Ean is a Partner in our Electronics & Software team, based in our Manchester office. He has a particular interest in telecoms, having spent the first few years in the profession working in-house for Nokia. He regularly handles subject matter ranging from RADAR systems, signal processing and digital systems to pipe couplings, medical devices and production equipment.
Ean jointly heads our Education sector team and works for a range of clients, including Universities (in the UK and abroad), global corporations and SMEs, operating in and around the Manchester area. He particularly enjoys working with up and coming companies, including spin-outs, helping them to identify and protect their intellectual property. He has experience of hearings before the UK and European Patent Office and frequently advises clients on contentious issues where their rights may be infringed or where they are accused of infringing the rights of others.
Before entering the patent profession, Ean spent several years working as a design engineer for Marconi and Motorola. This real-life commercial experience was invaluable and gives Ean an insight into some of the challenges faced by clients.
Ean was also mentioned in Managing Intellectual Property’s IP Stars guide in 2017 and described as a “problem solver” by a client.
It will not be possible to opt-out European patents after the transitional period. Instead, for these patents and applications, the UPC will have exclusive jurisdiction whether the patent is classically validated or whether UP is requested.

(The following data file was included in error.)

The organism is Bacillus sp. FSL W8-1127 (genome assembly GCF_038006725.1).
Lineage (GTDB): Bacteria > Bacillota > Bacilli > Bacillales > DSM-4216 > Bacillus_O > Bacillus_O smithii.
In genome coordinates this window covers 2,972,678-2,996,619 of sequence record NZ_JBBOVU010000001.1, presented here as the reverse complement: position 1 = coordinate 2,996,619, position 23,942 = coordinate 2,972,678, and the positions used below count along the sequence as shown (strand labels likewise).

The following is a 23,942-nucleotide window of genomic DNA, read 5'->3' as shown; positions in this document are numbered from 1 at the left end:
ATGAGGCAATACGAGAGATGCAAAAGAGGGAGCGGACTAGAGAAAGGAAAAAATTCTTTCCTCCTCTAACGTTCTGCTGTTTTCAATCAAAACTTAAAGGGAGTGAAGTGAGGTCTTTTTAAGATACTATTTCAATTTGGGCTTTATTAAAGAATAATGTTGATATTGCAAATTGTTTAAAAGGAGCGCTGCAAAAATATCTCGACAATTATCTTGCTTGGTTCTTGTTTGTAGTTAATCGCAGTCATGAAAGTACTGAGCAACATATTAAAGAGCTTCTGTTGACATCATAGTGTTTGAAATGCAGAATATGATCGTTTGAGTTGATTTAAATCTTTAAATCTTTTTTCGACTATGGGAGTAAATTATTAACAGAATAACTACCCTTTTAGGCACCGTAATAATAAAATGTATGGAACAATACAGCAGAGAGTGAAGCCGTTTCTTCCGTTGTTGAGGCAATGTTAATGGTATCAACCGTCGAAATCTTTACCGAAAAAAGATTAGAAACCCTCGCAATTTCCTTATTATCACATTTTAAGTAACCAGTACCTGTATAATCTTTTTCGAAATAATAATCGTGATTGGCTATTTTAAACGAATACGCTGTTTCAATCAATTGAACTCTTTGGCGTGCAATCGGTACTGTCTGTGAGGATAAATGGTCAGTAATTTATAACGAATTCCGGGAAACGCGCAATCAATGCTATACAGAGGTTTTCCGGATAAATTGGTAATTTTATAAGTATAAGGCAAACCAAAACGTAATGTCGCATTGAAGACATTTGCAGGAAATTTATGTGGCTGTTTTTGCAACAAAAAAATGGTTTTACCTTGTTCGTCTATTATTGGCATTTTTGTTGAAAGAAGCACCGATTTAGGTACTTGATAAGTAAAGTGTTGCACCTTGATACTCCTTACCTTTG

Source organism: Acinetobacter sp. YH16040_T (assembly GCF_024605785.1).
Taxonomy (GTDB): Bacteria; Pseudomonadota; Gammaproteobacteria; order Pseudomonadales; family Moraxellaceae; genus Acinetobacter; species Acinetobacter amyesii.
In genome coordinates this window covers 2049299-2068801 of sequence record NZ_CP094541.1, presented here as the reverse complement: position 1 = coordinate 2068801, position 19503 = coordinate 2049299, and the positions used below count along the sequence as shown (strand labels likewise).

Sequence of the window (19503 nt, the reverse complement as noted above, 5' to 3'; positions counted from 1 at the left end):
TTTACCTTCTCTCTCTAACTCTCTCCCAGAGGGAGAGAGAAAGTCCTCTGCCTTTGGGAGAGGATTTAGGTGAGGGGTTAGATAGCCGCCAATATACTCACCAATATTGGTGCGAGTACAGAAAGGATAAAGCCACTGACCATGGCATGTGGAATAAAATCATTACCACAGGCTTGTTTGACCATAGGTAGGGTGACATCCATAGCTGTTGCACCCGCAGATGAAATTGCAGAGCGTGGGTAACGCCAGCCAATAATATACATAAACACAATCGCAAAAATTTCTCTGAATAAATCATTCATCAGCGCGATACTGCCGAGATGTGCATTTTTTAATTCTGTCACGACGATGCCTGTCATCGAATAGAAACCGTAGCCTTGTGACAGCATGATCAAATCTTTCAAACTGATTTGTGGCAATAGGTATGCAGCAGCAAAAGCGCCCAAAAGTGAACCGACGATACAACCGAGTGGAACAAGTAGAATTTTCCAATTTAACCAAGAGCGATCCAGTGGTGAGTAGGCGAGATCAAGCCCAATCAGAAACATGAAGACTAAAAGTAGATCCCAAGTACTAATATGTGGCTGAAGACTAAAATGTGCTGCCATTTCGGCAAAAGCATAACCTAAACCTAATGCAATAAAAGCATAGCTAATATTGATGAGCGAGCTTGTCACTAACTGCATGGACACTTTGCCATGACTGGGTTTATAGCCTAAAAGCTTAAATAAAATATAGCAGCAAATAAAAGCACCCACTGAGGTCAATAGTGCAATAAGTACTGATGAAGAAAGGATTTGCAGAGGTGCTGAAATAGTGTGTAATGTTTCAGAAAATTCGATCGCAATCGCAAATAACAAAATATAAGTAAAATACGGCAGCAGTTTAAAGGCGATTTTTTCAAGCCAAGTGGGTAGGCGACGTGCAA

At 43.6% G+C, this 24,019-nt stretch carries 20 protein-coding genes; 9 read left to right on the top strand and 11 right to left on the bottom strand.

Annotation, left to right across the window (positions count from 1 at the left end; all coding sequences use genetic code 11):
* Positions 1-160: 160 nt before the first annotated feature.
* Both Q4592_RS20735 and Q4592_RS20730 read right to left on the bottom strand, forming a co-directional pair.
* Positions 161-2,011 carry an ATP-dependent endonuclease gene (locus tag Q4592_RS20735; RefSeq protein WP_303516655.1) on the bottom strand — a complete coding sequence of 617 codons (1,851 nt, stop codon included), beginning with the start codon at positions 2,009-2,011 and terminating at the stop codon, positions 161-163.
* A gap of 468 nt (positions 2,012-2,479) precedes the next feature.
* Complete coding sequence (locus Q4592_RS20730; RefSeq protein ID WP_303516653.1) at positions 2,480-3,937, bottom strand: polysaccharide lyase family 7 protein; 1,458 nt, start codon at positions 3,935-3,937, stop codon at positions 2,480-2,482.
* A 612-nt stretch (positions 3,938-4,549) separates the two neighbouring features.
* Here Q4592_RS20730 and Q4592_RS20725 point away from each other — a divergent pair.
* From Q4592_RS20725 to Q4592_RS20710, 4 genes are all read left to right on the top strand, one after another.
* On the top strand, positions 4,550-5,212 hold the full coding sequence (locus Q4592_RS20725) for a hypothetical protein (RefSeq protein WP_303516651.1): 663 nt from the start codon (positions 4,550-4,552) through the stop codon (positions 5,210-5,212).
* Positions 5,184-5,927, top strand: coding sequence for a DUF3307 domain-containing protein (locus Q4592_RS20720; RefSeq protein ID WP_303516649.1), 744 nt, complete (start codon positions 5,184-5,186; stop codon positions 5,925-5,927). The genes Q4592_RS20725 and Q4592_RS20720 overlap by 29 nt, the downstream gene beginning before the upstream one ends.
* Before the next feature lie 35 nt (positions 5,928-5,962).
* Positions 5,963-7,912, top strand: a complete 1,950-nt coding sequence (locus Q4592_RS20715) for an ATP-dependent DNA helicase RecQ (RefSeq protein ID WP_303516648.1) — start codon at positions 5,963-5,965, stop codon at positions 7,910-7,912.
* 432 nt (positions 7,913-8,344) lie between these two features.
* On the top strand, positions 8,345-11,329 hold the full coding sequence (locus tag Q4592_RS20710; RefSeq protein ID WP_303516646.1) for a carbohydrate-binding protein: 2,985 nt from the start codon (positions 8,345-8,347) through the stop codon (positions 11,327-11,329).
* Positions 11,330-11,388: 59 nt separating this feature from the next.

Patentees will simply need to apply a value comparison between UP and classical validations. The only way to avoid UPC jurisdiction for European patent applications that have not been opted-out during the transitional period will have been to file national patents and avoid the EPO.
Unless the application was opted-out during the transitional period, European patents granted after the transitional period ends will not be able to avoid the exclusive jurisdiction of the UPC. The only way to avoid the UPC will to have been to have filed national patents.
The transitional period is likely to be extended until the UPC uncertainty is resolved. We do not therefore believe it will be necessary to revert to national filings to avoid the UPC. But in any event, the status quo can be achieved up until the end of the transitional period, when the risks and rewards will be better known.
Unitary patent versus classical validations will be decided simply on value.
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